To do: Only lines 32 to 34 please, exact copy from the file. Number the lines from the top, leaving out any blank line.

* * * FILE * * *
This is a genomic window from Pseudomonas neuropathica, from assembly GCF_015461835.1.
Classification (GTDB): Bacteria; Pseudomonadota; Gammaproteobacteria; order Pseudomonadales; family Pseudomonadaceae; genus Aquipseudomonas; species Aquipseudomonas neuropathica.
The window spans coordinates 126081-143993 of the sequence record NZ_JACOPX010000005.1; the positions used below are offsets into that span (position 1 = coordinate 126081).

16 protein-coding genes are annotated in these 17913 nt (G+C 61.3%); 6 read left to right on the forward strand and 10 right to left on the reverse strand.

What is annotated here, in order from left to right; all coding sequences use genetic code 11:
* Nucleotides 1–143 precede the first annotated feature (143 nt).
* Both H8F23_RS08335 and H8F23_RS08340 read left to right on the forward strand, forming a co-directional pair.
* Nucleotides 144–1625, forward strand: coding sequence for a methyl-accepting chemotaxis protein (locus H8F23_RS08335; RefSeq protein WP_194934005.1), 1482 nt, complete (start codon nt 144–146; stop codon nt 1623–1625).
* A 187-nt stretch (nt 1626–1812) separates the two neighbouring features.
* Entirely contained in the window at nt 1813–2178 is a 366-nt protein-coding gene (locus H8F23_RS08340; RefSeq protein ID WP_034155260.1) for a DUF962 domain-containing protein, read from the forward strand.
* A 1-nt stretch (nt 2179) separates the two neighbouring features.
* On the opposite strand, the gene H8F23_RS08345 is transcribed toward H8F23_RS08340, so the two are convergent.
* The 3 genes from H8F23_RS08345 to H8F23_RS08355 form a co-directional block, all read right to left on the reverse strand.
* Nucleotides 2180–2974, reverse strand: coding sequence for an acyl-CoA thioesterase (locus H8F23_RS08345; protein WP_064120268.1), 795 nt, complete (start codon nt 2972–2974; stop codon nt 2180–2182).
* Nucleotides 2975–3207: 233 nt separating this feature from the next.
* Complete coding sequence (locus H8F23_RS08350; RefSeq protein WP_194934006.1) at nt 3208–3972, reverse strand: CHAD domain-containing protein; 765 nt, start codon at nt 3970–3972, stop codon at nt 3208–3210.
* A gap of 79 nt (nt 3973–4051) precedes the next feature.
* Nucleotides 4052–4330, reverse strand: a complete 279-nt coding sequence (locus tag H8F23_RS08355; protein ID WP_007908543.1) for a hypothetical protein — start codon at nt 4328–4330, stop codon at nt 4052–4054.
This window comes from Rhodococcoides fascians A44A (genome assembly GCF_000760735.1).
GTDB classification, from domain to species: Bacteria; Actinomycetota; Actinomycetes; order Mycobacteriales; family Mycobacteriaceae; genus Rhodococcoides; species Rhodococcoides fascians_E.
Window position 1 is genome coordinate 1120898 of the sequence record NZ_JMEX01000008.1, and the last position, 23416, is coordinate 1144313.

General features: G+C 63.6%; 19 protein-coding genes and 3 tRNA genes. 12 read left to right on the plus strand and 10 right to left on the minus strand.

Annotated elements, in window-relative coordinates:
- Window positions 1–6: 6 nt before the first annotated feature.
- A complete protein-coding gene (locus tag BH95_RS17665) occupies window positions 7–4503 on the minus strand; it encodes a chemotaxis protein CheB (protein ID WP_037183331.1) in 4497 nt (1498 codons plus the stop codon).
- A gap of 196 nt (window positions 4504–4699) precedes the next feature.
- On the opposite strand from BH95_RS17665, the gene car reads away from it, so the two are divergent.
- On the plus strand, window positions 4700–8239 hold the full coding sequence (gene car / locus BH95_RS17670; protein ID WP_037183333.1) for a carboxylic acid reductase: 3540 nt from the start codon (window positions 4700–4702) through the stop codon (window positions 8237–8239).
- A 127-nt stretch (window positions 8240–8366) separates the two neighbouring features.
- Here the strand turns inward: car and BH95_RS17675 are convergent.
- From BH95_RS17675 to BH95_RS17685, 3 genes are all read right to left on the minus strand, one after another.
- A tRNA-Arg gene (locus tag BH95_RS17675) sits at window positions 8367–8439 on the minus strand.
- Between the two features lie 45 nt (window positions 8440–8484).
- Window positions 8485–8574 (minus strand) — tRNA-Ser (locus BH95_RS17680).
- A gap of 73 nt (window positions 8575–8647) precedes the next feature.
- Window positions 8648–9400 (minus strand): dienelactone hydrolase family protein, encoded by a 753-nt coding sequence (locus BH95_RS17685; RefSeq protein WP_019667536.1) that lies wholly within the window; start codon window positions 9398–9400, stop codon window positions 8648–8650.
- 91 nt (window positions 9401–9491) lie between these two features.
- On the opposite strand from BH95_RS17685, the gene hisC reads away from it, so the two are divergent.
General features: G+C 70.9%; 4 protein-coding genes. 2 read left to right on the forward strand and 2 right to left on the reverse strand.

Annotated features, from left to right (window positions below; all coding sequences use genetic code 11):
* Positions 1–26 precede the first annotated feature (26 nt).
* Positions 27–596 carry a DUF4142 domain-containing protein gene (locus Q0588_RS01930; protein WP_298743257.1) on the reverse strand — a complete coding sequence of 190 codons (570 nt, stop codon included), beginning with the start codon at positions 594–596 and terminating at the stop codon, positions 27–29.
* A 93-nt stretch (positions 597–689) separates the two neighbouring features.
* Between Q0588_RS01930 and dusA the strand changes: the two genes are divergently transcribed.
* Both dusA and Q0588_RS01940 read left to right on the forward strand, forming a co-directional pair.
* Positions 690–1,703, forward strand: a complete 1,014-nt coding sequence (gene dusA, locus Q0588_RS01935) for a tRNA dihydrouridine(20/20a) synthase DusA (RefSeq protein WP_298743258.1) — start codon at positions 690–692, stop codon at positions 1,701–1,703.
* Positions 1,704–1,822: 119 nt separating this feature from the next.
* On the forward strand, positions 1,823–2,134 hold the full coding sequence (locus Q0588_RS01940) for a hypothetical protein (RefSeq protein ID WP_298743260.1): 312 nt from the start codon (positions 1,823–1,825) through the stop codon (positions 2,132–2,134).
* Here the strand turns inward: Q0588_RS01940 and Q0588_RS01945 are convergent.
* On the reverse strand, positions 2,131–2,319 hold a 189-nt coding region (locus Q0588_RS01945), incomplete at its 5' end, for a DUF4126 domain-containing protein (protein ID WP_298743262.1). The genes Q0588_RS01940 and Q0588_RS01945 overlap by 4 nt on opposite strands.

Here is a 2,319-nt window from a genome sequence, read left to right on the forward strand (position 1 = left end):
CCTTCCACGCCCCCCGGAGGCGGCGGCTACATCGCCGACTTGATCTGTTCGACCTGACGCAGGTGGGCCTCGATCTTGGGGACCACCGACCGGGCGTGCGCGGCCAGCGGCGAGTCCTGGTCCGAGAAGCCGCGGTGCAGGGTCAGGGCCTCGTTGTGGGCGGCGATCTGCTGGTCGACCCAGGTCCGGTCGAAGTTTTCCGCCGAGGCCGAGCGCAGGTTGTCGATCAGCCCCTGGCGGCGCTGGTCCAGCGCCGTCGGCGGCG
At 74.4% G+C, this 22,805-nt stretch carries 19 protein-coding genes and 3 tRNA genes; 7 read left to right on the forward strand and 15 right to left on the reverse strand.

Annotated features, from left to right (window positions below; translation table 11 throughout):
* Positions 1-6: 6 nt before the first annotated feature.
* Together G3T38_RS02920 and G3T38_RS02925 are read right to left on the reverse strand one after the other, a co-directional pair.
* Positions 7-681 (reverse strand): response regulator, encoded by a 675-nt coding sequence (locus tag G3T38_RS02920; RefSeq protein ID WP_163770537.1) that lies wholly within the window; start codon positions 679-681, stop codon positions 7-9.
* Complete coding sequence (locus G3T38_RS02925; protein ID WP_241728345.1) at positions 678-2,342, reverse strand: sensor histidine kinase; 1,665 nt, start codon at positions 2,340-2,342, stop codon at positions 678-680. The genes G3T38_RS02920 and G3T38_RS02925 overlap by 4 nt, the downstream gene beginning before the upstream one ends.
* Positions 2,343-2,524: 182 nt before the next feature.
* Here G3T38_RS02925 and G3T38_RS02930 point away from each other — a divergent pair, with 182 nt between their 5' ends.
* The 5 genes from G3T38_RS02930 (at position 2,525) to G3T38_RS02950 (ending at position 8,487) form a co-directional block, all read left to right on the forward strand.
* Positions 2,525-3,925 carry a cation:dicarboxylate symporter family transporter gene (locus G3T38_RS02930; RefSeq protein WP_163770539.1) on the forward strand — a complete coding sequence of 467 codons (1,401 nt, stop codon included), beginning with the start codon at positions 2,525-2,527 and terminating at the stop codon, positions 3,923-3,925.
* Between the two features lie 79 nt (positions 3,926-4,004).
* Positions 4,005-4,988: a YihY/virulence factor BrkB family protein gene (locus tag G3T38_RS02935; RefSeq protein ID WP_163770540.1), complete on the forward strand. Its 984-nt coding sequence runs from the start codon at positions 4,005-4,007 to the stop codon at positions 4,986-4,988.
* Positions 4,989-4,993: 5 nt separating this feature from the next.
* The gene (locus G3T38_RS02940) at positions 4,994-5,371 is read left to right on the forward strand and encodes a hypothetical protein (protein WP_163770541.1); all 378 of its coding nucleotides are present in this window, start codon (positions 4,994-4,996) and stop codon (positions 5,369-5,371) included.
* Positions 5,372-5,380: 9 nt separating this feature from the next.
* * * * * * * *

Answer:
- A tRNA-Arg gene (locus tag BH95_RS17675) sits at window positions 8367–8439 on the minus strand.
- Between the two features lie 45 nt (window positions 8440–8484).
- Window positions 8485–8574 (minus strand) — tRNA-Ser (locus BH95_RS17680).